• An FMEA is an analytical tool which identifies, lists, and ranks the severity, likelihood, and detectability of all potential failures and their corresponding effects of the product or process under study, in this case Li-ion based RESS safety performance.
  • The results of this FMEA will be used to perform a gap analysis of existing standards and test procedures for thoroughness.
    • Battelle Memorial Institute, Columbus, OH
    • Draft report under NHTSA review
    • Industry and peer review
  • This FMEA, as a living document, forms a basis for other safety analysis
slide27

Test Procedure Development

The research objective is to develop and document repeatable vehicle-level safety performance test procedures with accurate definition of boundary and test limit conditions to measure the effects of the failure modes created during all operating conditions. Within this process, data generated by these procedures will be used by NHTSA for safety analysis.

  • Critical potential failure modes (system, component)
  • All areas of operation Including: charging, normal operation, crash, and post-crash
  • Building upon the body of existing standards (SAE J2464, SAE J2929, ECE R100, Etc.)
  • 2 contract awards: 24 month performance: October 2011 – October 2013
slide28

Electronic Reliability

  • NHTSA has formed an Electronic Systems Safety Research Group which includes the scope of electrified propulsion in their reliability analysis.
    • Project 1 – Diagnostics, Warnings and Operator Messages
      • Scope: Research operator warning indicators for RESS safety critical criteria. Research potential prognostic conditions and warnings for anticipated safety critical events.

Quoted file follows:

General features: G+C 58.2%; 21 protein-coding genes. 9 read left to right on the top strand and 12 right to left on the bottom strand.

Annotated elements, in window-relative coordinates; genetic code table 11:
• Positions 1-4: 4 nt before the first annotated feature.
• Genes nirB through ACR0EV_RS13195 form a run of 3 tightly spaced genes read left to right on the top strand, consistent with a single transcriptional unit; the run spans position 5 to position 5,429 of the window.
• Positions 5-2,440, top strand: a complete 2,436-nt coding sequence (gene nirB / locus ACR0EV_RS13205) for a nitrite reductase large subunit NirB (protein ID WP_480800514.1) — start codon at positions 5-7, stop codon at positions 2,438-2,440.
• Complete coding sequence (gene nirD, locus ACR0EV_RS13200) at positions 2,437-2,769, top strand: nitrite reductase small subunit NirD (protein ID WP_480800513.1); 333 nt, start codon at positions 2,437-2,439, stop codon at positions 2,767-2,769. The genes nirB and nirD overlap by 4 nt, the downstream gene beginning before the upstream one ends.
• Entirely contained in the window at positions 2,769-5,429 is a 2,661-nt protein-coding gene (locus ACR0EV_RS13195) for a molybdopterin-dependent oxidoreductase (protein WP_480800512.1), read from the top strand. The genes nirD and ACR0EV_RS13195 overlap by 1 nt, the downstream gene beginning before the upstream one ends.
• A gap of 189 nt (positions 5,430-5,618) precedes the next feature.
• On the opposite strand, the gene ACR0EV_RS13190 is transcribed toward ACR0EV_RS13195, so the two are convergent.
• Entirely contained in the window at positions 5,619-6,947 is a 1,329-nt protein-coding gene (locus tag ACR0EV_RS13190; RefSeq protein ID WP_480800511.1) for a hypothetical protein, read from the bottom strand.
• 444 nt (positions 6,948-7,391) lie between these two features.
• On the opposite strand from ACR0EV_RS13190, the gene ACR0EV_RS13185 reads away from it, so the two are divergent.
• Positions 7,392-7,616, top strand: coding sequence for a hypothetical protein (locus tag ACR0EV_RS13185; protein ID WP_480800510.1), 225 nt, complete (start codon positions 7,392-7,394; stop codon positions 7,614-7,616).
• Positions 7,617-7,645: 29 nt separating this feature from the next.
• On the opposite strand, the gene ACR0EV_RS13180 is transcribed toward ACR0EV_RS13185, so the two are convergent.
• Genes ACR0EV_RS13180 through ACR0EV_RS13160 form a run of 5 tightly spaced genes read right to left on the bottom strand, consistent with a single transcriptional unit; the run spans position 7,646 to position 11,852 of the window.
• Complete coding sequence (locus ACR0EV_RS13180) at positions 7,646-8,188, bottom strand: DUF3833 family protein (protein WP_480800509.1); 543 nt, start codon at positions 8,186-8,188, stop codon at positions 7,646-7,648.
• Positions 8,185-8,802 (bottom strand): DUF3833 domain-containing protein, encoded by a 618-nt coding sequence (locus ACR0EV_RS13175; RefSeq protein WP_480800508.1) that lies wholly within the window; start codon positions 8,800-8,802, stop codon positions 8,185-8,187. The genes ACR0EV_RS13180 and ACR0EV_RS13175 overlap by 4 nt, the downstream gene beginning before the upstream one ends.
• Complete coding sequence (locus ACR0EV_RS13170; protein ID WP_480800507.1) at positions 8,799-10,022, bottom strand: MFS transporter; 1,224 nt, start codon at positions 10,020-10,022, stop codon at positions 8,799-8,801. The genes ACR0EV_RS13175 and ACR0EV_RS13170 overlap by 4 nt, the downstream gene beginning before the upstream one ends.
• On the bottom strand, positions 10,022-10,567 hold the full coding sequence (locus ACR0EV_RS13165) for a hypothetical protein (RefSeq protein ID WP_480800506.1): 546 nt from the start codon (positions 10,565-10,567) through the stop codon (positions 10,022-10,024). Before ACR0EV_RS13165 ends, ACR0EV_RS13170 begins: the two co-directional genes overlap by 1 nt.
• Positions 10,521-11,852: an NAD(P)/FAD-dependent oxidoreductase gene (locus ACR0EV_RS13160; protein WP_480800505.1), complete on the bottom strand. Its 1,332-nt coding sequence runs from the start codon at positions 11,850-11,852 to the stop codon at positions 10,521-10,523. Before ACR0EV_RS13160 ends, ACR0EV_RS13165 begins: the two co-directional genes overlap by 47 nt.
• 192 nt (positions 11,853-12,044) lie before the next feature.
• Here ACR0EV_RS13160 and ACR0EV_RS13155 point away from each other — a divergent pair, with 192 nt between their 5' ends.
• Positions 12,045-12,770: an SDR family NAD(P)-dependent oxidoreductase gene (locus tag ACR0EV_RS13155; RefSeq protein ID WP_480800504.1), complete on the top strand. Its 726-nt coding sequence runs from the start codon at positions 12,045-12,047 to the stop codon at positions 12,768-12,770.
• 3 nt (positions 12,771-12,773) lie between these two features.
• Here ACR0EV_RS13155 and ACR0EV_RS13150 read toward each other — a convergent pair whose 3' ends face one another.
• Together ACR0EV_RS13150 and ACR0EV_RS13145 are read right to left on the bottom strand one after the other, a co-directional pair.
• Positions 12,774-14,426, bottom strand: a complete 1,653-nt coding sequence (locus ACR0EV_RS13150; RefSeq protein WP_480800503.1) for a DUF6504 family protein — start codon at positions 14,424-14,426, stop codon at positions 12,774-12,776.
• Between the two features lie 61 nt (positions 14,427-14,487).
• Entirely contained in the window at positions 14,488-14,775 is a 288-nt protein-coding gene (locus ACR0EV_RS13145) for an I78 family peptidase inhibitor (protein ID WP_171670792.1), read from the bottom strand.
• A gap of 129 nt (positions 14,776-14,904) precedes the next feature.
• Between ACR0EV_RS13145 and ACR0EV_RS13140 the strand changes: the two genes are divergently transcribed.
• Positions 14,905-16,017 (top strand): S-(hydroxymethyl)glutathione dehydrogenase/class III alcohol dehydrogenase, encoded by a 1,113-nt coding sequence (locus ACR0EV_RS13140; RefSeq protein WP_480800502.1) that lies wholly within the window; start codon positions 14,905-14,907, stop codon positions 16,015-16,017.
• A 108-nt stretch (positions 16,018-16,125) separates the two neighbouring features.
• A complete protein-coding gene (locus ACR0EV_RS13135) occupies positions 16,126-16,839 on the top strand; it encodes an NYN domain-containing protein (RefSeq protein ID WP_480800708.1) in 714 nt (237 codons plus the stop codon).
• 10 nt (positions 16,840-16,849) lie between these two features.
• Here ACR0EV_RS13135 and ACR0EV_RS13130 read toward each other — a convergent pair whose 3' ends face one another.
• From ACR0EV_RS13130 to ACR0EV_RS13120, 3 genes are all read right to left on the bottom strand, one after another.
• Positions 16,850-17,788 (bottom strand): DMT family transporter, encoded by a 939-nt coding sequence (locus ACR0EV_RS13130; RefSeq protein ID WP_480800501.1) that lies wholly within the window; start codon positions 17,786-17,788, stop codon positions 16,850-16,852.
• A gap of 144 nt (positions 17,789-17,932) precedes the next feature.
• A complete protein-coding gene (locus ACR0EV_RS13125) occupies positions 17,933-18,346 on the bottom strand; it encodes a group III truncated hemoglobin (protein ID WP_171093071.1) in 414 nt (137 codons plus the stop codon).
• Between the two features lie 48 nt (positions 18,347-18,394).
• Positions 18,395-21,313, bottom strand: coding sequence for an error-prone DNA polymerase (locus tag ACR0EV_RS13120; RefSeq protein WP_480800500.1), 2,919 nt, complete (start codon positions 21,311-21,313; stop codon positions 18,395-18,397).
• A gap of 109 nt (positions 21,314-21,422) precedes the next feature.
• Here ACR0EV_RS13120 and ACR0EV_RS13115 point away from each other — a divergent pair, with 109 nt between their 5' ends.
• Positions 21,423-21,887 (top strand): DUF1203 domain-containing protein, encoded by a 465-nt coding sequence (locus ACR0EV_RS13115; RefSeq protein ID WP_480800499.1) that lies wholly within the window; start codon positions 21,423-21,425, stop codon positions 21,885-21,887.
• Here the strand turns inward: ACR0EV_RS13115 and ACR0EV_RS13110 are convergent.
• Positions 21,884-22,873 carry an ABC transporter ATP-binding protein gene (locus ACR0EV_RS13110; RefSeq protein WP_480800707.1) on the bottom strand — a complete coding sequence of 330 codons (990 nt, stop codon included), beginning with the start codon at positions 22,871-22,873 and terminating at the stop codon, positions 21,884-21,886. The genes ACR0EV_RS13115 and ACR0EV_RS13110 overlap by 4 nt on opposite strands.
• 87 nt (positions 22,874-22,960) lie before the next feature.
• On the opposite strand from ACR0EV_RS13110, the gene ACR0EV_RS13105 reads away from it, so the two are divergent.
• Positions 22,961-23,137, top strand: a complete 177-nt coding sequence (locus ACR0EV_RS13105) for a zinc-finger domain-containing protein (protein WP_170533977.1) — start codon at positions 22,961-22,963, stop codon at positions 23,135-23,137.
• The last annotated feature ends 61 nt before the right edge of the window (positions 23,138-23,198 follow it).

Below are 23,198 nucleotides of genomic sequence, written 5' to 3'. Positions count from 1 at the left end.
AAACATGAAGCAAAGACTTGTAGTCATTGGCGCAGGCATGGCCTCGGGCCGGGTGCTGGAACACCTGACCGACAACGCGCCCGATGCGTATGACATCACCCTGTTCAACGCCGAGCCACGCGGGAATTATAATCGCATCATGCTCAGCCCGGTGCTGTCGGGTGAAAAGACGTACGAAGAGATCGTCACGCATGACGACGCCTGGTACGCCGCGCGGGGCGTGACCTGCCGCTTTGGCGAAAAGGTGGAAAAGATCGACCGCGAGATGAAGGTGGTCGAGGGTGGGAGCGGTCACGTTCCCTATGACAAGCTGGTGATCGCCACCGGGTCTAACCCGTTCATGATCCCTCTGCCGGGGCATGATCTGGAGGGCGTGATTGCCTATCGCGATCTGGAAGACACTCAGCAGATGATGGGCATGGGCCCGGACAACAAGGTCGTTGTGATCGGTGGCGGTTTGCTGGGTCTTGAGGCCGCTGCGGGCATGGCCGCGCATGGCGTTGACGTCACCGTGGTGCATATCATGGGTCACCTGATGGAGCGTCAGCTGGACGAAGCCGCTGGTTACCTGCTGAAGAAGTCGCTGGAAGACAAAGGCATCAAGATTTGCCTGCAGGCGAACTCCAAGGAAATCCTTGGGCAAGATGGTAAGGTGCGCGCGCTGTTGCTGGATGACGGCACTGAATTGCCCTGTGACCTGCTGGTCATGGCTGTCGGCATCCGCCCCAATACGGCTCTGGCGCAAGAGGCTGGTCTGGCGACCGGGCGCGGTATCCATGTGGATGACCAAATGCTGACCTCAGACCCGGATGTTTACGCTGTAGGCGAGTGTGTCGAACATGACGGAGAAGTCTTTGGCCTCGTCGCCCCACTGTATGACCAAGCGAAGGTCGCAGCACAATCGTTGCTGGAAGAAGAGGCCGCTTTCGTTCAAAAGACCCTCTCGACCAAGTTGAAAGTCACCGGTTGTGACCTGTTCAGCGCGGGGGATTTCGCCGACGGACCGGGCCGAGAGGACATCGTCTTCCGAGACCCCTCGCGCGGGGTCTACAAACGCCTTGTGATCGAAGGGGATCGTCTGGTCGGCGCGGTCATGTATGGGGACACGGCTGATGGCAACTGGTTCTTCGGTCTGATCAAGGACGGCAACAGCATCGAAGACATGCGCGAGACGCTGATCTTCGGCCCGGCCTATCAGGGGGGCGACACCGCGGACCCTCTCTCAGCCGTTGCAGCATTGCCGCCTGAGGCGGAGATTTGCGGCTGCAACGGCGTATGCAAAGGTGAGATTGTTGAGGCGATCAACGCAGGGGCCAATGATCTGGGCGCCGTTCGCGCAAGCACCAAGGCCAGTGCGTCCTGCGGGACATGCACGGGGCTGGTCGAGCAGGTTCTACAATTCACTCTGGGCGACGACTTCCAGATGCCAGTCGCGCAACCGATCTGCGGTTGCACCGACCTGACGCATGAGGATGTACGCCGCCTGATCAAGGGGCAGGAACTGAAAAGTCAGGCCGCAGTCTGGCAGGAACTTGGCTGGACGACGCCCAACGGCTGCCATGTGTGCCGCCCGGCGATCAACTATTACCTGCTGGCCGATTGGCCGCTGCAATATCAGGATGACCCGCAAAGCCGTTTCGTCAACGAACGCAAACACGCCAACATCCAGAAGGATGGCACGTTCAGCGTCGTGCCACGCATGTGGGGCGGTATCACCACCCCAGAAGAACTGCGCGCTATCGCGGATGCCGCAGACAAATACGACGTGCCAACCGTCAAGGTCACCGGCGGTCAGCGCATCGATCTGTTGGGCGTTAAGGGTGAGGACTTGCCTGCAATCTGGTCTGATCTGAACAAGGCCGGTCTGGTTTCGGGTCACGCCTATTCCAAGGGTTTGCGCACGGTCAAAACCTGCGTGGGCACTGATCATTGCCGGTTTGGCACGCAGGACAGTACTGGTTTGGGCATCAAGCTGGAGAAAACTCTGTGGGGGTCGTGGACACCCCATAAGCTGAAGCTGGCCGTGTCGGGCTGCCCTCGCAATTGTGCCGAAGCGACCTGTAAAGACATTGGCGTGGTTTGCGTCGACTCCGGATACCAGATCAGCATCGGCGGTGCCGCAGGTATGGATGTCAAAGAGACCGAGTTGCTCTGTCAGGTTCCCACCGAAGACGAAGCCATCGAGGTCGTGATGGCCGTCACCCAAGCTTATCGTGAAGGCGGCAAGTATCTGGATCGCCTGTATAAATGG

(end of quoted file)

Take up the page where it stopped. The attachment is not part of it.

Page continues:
• Research basic fail-safe conditions, diagnostic codes and indicators, data recording/storage, and safety prognostic requirements
      • Utilize outputs from FMEA and Discharge projects
      • Timing (20 months)
    • Project 2 – Functional Safety Analysis
      • Scope: Utilize functional safety criteria and analytical techniques to establish minimal performance criteria.
      • Use a Li-ion RESS technology as an initial case study and method development foundation
slide29

Inoperable RESS Stranded Energy Handling and Discharge

Standardized Battery Assessment, and Field Discharge Procedure

Energy may become stranded in a RESS that has become inoperable. This energy must be removed from the RESS to a safe condition as dictated by the circumstances.

The Scope of this project is to identify, develop, and demonstrate methods for the safe management and handling of RESS in post-crash and non-operational environments. These procedures should apply to both damaged and fully functional RESS systems.

Non-operational environments may include: service repair, end of life disassembly, post-crash, post-fire, vehicle crash scene, vehicle tow, and vehicle storage.

  • Areas of Focus:
    • Definition of common interface connector and location to support
    • Diagnostic interface
    • Diagnostic protocol
    • Standardized discharge port/terminal
    • Architectural requirements
  • Project timing (2 years)
slide30

Fire Extinguishment Methods

Standardized Battery Assessment, and Field Discharge Procedure

NHTSA has partnered with DOE through the Idaho National Laboratory to conduct a research project with the NFPA and the automobile industry.

  • The scope of this research is to establish common procedures in safety focused firefighting techniques.
    • Establish “when and how” a RESS fire should be extinguished in a vehicle environment.
  • Project timing (2 years)